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This all being said, we can recognize that the Holocaust and other acts like it are wrong. I know that what was done to Rubin Sztajer during World War II was immoral to a horrendous extent, but I think it’s fair to say that this judgement is valid in my eyes only. Many others believe the same thing, and this is evidence for the fact that there exists a moral majority built out of a worldwide society that values certain principles, among them human life and dignity. I cannot speak for anyone else’s judgement of evil, but I can and will speak for my own. To me, the definition of evil acts and evil people given by Dr. Baron is a fair one, but I believe it’s important to keep in mind that these definitions, especially of evil people, cannot be considered static. If we begin to think that people are evil from birth, rather than made evil as a result of their environments and experiences, we come dangerously close to grouping entire sects of people together on arbitrary principles and demonizing them. Needless to say, especially considering Mr. Sztajer’s lecture this week, this is something to avoid at all costs. Essentially, I believe that evil exists as an arbitrary construct, but that does not imply that it does not exist. To me, you, and everyone on this planet, evil is a very real thing. It just may not mean the same thing to all of us, and that is worth remembering.

Entry 11, 4/20/14

Prompt: Do you believe in the End of the World? Why? Why not? Which scenario is according to you most likely to happen? Discuss that topic and makes sure to include the lecture by Dr. Krebs and the readings in your reflection.

I don’t think my own beliefs would qualify as any sort of apocalypticism. The destruction of the Earth seems pretty far-fetched, as it’s been around for 4.5 billions years or so, and I don’t expect anything humanity-driven will make much of a dent. The planet itself, as well as the existence of life on its surface, is quite resilient, and I don’t believe humanity has the power to eliminate either. It seems infinitely more likely that humanity could destroy itself, and leave the Earth intact, although I can only imagine this happening through some environmental apocalyptic theory. I am not religious, so I don’t believe in a Rapture. Call me pessimistic, but if anything does occur to bring humanity to its knees, I can only assume it would be less likely to “save us all,” as millenialists like to suggest, and more likely to slowly make the planet inhospitable to humans. That said, I believe the problem of chronic pollution and climate change, if and when it becomes urgent enough, will spur scientific innovations that prolong the lifespan of humanity even past the point of natural habitability.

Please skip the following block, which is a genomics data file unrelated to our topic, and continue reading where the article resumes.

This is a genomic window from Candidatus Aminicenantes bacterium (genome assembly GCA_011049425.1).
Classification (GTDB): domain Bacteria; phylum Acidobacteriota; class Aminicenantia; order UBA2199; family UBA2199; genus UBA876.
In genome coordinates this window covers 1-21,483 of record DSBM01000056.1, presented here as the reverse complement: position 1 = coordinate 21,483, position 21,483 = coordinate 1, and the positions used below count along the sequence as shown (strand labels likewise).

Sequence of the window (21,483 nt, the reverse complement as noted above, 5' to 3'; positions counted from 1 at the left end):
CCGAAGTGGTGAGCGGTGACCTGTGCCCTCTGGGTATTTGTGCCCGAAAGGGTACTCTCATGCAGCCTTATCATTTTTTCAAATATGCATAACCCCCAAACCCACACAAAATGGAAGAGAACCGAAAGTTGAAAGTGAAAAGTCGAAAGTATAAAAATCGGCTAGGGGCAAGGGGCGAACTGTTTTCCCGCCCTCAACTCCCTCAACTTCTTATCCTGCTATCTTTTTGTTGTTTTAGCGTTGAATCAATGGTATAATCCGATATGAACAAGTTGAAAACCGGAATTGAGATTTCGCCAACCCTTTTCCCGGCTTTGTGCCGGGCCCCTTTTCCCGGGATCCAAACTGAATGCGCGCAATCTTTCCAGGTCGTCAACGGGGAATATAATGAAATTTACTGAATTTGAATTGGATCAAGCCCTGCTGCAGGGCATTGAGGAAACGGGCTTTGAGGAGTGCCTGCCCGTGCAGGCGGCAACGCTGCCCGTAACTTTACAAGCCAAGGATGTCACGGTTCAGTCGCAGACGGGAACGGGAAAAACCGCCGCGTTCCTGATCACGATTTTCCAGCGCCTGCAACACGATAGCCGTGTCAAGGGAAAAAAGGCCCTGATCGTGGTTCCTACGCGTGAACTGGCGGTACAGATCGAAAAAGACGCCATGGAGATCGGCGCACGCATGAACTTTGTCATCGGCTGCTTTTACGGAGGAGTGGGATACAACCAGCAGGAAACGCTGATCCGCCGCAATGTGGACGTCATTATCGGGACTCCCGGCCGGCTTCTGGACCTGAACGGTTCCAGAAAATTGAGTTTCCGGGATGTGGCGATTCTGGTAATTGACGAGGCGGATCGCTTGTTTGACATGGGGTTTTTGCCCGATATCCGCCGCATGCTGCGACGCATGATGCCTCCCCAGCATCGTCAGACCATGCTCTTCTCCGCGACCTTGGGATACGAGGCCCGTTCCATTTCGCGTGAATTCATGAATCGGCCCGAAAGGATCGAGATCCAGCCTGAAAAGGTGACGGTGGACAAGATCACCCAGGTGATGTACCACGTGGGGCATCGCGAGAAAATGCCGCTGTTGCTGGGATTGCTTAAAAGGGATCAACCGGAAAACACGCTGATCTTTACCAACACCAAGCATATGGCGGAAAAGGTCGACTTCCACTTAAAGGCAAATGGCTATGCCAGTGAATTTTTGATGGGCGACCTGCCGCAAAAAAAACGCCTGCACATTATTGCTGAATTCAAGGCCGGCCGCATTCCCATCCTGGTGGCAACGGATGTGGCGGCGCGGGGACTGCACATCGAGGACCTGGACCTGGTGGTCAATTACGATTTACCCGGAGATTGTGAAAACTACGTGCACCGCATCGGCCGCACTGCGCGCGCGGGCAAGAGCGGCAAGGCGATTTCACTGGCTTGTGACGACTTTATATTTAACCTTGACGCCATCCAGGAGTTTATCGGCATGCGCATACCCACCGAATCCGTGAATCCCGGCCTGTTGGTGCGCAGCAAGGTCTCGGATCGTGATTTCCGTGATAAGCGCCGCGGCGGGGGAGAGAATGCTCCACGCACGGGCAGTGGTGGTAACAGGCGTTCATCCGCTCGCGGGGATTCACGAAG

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Alternately, of course, there is always the possibility of a catastrophic event, akin to the Mesozoic asteroid that killed off the dinosaurs, annihilating the planet altogether. However, anything less serious would likely leave a few of us standing. We have the technology even today to detect such a celestial body many years before it would become a threat. I have no doubt that human ingenuity, coupled with desperation, could result in a bunker, likely underground, capable of supporting life for several generations. In fact, this would not be unlike District 13 of the Hunger Games series.

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There is always the eventual death of the Sun to contend with, and if humanity were to hypothetically last long enough to see it, we would live to see our planet destroyed before our eyes. It is possible, however, and even probable, that the human race would be observant enough to see this coming. Space travel is now nearly de rigeur; with the added motivation of preserving the species, I don’t doubt that sufficient advances would have been made by then to preserve some vestiges of human life in more habitable, perhaps colonized areas of the galaxy. If an International Space Station can function well enough, I don’t see any major theoretical limitations to expanding such a structure to support a larger population. The human race is very stubborn, and, try as she might, the planet has not managed to wipe us off its face. I suspect it would take the Earth’s veritable death to truly threaten humanity, and even then, we just may be able to outsmart nature.

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Children of Men, due 4/13/14

The 2006 Alfonso Cuaron film, Children of Men is set in Britain in a dystopian near future in which the human race has been struck with infertility and society has largely collapsed. Immigrants are hunted like animals and deported, killed, or confined to refugee camps, and rebel groups fight for equal rights. The film follows Theo, an Englishman who was once a revolutionary but settled into quiet discontent after the death of his son. Theo resolves to help Keye, a young woman pregnant with the first child to be born in over eighteen years, flee to refuge for her and her child. While at first the two may seem only superficially related, Children of Men is in fact a close parallel to Suzanne Collins’ series.